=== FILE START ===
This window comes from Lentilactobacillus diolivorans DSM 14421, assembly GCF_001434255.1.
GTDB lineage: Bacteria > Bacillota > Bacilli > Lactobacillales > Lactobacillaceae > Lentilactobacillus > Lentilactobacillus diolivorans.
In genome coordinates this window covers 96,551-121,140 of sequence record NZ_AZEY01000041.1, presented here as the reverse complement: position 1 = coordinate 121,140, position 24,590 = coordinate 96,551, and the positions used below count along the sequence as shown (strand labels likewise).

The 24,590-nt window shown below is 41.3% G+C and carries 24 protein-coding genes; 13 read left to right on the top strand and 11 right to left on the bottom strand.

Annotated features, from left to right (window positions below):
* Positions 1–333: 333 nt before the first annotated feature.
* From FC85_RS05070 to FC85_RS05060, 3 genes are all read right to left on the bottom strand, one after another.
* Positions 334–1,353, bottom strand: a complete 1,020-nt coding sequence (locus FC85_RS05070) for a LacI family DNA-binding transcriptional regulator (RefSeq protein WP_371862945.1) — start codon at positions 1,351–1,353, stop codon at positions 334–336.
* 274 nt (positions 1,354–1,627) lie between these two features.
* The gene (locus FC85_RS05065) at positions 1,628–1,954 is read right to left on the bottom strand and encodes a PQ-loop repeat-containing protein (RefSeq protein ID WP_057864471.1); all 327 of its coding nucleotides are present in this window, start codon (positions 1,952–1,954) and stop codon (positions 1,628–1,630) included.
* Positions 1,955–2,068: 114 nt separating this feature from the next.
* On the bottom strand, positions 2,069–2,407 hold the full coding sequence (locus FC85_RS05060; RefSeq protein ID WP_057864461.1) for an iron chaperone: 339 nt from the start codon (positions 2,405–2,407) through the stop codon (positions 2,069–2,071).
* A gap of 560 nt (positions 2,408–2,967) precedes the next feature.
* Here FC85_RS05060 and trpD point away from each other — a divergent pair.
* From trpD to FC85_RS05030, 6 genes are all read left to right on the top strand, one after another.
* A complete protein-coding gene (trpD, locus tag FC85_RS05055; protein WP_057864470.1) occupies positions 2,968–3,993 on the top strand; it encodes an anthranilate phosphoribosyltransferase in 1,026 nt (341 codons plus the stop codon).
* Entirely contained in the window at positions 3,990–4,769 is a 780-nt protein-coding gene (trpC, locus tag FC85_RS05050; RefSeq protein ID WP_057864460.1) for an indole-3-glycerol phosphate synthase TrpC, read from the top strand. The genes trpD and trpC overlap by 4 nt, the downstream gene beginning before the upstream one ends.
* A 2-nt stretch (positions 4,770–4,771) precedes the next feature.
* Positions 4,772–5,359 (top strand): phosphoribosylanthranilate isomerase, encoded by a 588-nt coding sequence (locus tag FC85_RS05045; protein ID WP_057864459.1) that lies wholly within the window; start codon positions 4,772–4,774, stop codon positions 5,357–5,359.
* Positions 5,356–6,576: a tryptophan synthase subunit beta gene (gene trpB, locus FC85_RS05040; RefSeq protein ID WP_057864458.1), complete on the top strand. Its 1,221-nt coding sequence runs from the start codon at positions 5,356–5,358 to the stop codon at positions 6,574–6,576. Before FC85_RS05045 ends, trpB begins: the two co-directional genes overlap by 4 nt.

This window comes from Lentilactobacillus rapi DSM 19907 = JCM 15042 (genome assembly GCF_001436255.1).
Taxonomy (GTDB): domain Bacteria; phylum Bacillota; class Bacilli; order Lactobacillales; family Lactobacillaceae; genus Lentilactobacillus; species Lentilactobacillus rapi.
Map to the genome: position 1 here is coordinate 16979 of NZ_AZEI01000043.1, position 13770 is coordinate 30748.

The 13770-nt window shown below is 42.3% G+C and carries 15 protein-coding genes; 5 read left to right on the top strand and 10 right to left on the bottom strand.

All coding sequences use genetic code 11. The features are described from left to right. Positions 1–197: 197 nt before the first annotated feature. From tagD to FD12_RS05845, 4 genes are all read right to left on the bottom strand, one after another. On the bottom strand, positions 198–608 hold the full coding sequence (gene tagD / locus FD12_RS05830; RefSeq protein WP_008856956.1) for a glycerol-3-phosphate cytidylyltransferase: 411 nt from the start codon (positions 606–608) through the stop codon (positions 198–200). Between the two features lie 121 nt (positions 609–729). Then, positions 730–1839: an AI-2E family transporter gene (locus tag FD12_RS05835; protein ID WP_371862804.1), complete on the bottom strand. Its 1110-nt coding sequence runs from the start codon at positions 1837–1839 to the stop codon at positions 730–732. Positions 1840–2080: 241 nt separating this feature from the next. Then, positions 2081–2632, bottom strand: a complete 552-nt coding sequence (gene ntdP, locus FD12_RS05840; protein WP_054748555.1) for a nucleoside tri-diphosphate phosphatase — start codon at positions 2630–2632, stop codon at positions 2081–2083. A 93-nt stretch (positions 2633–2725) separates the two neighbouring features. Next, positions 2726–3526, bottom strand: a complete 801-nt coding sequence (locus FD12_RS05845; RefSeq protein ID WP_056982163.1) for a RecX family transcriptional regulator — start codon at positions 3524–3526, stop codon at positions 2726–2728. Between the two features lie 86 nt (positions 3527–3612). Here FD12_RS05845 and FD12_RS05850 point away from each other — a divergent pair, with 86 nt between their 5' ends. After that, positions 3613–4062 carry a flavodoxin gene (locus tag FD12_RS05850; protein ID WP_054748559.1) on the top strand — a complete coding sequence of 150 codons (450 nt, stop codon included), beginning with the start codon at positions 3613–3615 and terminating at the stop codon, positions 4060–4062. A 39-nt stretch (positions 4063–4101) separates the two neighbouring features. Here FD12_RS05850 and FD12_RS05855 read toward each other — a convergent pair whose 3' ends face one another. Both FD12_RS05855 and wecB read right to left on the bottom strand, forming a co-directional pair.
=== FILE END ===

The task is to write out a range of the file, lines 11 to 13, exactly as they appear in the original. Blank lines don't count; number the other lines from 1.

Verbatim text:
* Positions 1,955–2,068: 114 nt separating this feature from the next.
* On the bottom strand, positions 2,069–2,407 hold the full coding sequence (locus FC85_RS05060; RefSeq protein ID WP_057864461.1) for an iron chaperone: 339 nt from the start codon (positions 2,405–2,407) through the stop codon (positions 2,069–2,071).
* A gap of 560 nt (positions 2,408–2,967) precedes the next feature.